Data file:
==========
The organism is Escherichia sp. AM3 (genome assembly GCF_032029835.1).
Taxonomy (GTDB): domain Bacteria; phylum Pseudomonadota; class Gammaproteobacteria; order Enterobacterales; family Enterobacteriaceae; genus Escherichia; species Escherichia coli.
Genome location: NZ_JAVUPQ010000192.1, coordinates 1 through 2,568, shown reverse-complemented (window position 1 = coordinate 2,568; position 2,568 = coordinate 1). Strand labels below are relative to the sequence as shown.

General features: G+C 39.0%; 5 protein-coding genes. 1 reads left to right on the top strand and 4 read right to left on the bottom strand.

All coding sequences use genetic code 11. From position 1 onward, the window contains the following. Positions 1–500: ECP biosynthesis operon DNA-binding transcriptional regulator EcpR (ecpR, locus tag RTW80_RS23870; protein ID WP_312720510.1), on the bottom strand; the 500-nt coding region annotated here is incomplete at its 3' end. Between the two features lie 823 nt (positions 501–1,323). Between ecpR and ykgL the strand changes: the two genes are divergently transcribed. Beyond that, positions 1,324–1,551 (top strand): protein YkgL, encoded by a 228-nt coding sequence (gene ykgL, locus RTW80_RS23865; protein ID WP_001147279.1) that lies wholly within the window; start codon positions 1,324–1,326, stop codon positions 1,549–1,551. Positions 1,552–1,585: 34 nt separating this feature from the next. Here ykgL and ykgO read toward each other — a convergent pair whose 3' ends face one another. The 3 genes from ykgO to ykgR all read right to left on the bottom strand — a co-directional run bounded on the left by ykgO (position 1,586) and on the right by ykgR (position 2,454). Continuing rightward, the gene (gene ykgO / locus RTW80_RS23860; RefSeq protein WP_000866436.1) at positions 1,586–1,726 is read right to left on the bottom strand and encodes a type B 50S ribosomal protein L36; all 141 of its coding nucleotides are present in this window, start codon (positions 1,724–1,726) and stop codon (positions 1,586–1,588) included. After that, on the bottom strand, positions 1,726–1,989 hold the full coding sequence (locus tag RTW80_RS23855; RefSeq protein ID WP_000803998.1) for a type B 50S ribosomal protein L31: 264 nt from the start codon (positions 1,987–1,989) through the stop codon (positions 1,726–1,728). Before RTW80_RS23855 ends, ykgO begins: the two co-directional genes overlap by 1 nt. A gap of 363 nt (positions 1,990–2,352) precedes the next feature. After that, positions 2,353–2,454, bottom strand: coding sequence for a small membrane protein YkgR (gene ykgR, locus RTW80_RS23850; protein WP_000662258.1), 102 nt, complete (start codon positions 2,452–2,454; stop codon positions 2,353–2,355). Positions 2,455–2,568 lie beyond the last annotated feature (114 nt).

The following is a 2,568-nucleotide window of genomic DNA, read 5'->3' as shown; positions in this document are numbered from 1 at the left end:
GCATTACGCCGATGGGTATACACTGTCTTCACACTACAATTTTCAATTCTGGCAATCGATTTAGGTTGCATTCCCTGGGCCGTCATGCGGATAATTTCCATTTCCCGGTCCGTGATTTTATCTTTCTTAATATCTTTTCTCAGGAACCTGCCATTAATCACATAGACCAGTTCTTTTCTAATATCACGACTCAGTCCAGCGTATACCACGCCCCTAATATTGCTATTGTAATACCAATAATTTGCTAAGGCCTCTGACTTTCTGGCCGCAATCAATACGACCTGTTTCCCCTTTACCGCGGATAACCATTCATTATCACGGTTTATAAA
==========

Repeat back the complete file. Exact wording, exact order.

The organism is Escherichia sp. AM3 (genome assembly GCF_032029835.1).
Taxonomy (GTDB): domain Bacteria; phylum Pseudomonadota; class Gammaproteobacteria; order Enterobacterales; family Enterobacteriaceae; genus Escherichia; species Escherichia coli.
Genome location: NZ_JAVUPQ010000192.1, coordinates 1 through 2,568, shown reverse-complemented (window position 1 = coordinate 2,568; position 2,568 = coordinate 1). Strand labels below are relative to the sequence as shown.

General features: G+C 39.0%; 5 protein-coding genes. 1 reads left to right on the top strand and 4 read right to left on the bottom strand.

All coding sequences use genetic code 11. From position 1 onward, the window contains the following. Positions 1–500: ECP biosynthesis operon DNA-binding transcriptional regulator EcpR (ecpR, locus tag RTW80_RS23870; protein ID WP_312720510.1), on the bottom strand; the 500-nt coding region annotated here is incomplete at its 3' end. Between the two features lie 823 nt (positions 501–1,323). Between ecpR and ykgL the strand changes: the two genes are divergently transcribed. Beyond that, positions 1,324–1,551 (top strand): protein YkgL, encoded by a 228-nt coding sequence (gene ykgL, locus RTW80_RS23865; protein ID WP_001147279.1) that lies wholly within the window; start codon positions 1,324–1,326, stop codon positions 1,549–1,551. Positions 1,552–1,585: 34 nt separating this feature from the next. Here ykgL and ykgO read toward each other — a convergent pair whose 3' ends face one another. The 3 genes from ykgO to ykgR all read right to left on the bottom strand — a co-directional run bounded on the left by ykgO (position 1,586) and on the right by ykgR (position 2,454). Continuing rightward, the gene (gene ykgO / locus RTW80_RS23860; RefSeq protein WP_000866436.1) at positions 1,586–1,726 is read right to left on the bottom strand and encodes a type B 50S ribosomal protein L36; all 141 of its coding nucleotides are present in this window, start codon (positions 1,724–1,726) and stop codon (positions 1,586–1,588) included. After that, on the bottom strand, positions 1,726–1,989 hold the full coding sequence (locus tag RTW80_RS23855; RefSeq protein ID WP_000803998.1) for a type B 50S ribosomal protein L31: 264 nt from the start codon (positions 1,987–1,989) through the stop codon (positions 1,726–1,728). Before RTW80_RS23855 ends, ykgO begins: the two co-directional genes overlap by 1 nt. A gap of 363 nt (positions 1,990–2,352) precedes the next feature. After that, positions 2,353–2,454, bottom strand: coding sequence for a small membrane protein YkgR (gene ykgR, locus RTW80_RS23850; protein WP_000662258.1), 102 nt, complete (start codon positions 2,452–2,454; stop codon positions 2,353–2,355). Positions 2,455–2,568 lie beyond the last annotated feature (114 nt).

The following is a 2,568-nucleotide window of genomic DNA, read 5'->3' as shown; positions in this document are numbered from 1 at the left end:
GCATTACGCCGATGGGTATACACTGTCTTCACACTACAATTTTCAATTCTGGCAATCGATTTAGGTTGCATTCCCTGGGCCGTCATGCGGATAATTTCCATTTCCCGGTCCGTGATTTTATCTTTCTTAATATCTTTTCTCAGGAACCTGCCATTAATCACATAGACCAGTTCTTTTCTAATATCACGACTCAGTCCAGCGTATACCACGCCCCTAATATTGCTATTGTAATACCAATAATTTGCTAAGGCCTCTGACTTTCTGGCCGCAATCAATACGACCTGTTTCCCCTTTACCGCGGATAACCATTCATTATCACGGTTTATAAA